Monday, 22 April 2013

Happiness and our Working Lives

“Lieben und arbeiten” (to love and to work). This is the answer Sigmund Freud is alleged to have given when asked what a person should be able to do well[1]. To do these two things well is, of course, important to a happy and fulfilled life. While this might be true, I might be so bold as to posit that there are countervailing requirements placed on love and work that must be met before doing them well can bring fulfillment.

“Work” that does not pay a living wage or the security of which is always uncertain will not be fulfilling. At a minimum, job security and a decent living wage are crucial. It won’t be enough on a personal level to do your job perfectly if the work doesn’t allow you to pay your bills or if you might be fired at any moment. Doing work well in a job that allows a worker to live in a dignified manner is the truly important aspect of the latter part of Freud’s love/work equation. And as all union members know, it’s this latter part that has been under increasing pressure lately.

From the anti-union scrutiny of Bill C-377 to the repressive statutory requirements of the Putting Students First Act to the failure of Bill-168 amendments to limit employer reprisals to the vociferous calls for right-to-work legislation from certain corners of the government, organized labour has been assailed on all sides. All of these developments would seek to undermine the countervailing requirements placed on work if it is to lead to fulfillment.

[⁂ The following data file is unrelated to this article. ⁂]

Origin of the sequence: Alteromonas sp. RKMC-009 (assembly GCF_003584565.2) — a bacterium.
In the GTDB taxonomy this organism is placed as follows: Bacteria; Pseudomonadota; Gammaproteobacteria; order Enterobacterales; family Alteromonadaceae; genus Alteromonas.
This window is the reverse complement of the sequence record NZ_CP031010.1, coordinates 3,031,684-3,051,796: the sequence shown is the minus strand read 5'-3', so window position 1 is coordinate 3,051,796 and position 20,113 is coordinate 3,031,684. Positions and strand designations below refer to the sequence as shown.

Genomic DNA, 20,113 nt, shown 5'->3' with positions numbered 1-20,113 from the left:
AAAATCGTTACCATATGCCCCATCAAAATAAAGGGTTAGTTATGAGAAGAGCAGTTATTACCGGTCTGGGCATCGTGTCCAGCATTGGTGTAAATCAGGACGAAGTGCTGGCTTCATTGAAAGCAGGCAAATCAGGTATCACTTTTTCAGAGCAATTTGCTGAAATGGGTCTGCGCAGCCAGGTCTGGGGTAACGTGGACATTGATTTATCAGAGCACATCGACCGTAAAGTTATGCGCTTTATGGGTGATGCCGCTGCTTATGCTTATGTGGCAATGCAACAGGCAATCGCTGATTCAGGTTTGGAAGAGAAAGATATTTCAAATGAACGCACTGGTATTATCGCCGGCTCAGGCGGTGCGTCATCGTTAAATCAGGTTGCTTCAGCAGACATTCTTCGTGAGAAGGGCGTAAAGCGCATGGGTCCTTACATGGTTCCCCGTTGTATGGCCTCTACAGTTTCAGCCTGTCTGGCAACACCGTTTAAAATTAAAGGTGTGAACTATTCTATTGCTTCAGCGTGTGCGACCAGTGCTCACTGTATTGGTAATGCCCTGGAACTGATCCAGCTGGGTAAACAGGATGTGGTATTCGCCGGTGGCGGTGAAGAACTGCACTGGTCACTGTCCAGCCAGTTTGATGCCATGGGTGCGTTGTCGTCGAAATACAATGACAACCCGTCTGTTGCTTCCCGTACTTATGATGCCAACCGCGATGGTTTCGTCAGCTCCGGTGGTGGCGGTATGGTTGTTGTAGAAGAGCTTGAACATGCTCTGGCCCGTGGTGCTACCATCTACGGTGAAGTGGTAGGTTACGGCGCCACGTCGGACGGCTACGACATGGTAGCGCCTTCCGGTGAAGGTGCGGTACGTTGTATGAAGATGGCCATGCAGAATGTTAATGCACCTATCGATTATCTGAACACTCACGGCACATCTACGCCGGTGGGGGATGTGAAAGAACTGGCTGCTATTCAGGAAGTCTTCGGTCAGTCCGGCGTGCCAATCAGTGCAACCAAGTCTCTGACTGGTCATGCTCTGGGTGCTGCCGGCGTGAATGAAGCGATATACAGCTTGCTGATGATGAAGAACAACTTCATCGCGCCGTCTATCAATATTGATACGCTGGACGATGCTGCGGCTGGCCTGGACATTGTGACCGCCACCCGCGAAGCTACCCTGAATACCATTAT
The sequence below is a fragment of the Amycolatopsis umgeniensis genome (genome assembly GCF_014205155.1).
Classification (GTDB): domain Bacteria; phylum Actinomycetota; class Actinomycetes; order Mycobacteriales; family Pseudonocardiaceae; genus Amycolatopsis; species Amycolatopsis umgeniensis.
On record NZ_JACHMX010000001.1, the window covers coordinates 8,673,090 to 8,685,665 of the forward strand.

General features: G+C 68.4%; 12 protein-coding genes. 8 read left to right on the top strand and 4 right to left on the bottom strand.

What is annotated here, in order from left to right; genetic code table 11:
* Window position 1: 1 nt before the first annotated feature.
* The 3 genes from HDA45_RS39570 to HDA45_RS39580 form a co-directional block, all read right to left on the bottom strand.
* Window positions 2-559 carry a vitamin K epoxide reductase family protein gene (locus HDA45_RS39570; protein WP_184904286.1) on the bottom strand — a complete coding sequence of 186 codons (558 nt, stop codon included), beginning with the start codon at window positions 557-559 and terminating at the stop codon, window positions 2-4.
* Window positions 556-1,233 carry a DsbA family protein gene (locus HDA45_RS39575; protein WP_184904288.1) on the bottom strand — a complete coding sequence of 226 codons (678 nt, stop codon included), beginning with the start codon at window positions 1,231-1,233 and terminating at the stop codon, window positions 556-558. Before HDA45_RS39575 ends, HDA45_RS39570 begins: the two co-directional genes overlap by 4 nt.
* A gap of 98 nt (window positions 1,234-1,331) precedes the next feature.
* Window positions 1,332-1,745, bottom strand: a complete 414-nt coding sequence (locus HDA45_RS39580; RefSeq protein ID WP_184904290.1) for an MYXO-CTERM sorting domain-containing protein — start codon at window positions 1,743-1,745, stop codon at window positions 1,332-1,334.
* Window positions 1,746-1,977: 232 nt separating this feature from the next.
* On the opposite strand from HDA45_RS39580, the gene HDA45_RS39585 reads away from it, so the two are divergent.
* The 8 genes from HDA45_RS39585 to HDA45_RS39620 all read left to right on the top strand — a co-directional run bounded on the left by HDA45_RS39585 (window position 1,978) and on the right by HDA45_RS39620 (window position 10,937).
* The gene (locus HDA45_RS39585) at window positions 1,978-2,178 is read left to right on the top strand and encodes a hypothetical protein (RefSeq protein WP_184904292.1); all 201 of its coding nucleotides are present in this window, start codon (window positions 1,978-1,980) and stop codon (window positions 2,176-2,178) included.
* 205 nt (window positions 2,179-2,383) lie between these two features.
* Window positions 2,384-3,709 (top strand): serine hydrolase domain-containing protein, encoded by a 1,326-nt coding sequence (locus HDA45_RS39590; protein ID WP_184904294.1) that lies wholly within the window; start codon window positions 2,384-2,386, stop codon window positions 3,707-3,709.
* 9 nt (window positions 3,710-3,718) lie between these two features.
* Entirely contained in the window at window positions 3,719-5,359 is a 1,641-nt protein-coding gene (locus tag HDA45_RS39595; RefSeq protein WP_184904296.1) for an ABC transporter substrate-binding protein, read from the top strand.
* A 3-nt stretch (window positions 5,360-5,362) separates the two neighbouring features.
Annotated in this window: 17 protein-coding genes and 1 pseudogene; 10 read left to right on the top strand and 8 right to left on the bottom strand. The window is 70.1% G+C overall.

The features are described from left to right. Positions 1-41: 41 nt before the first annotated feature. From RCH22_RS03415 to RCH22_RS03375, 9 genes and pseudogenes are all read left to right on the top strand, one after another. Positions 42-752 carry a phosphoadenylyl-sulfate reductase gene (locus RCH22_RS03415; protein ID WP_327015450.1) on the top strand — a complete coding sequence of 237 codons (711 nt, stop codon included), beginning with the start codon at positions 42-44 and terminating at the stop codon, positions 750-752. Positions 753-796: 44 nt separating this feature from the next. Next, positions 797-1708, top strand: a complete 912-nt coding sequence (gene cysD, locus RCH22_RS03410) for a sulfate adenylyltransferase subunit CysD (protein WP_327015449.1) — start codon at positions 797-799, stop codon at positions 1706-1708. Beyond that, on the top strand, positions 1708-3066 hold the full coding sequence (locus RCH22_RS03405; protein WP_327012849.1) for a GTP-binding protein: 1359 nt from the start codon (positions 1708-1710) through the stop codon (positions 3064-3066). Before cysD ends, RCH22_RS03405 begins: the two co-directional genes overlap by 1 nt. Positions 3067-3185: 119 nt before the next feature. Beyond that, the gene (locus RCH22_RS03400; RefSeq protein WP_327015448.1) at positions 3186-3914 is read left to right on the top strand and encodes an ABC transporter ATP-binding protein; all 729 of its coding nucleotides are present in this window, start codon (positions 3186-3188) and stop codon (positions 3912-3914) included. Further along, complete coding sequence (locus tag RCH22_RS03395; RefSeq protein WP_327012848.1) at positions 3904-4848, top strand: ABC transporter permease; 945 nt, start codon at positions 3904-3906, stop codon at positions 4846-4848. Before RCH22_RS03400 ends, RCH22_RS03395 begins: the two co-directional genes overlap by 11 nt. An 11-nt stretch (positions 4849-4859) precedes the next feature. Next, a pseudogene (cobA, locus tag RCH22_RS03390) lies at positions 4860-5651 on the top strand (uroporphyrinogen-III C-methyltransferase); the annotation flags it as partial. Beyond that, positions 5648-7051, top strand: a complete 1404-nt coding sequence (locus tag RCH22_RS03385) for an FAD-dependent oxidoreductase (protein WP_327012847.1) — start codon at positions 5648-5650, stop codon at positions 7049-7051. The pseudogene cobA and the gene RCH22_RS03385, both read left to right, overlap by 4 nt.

But the bright spot amidst all of this darkness has been the response of organized labour. Not only have unions pushed back against these measures, they have shown restraint and respect for the process of labour relations even in the face of opposition that would disregard those processes. The high road belongs to organized labour and even if factions of the public have not recognized that before now, when the forces that assail unions inevitably turn their venom on non-union workers, people will recall the strength and solidarity of organized labour in opposing these forces and will take heart.

Organized labour has done a service to all workers in the past year by reminding government and business interests that there will be resistance to oppressive measures. People have been made aware that work may indeed be a four-letter word, but union isn’t. In protecting labour rights unions have done more than protect their workers’ rights, they’ve protected the rights of workers to working conditions that safeguard the opportunity for personal fulfillment – leaving time to work at love and to love their work.

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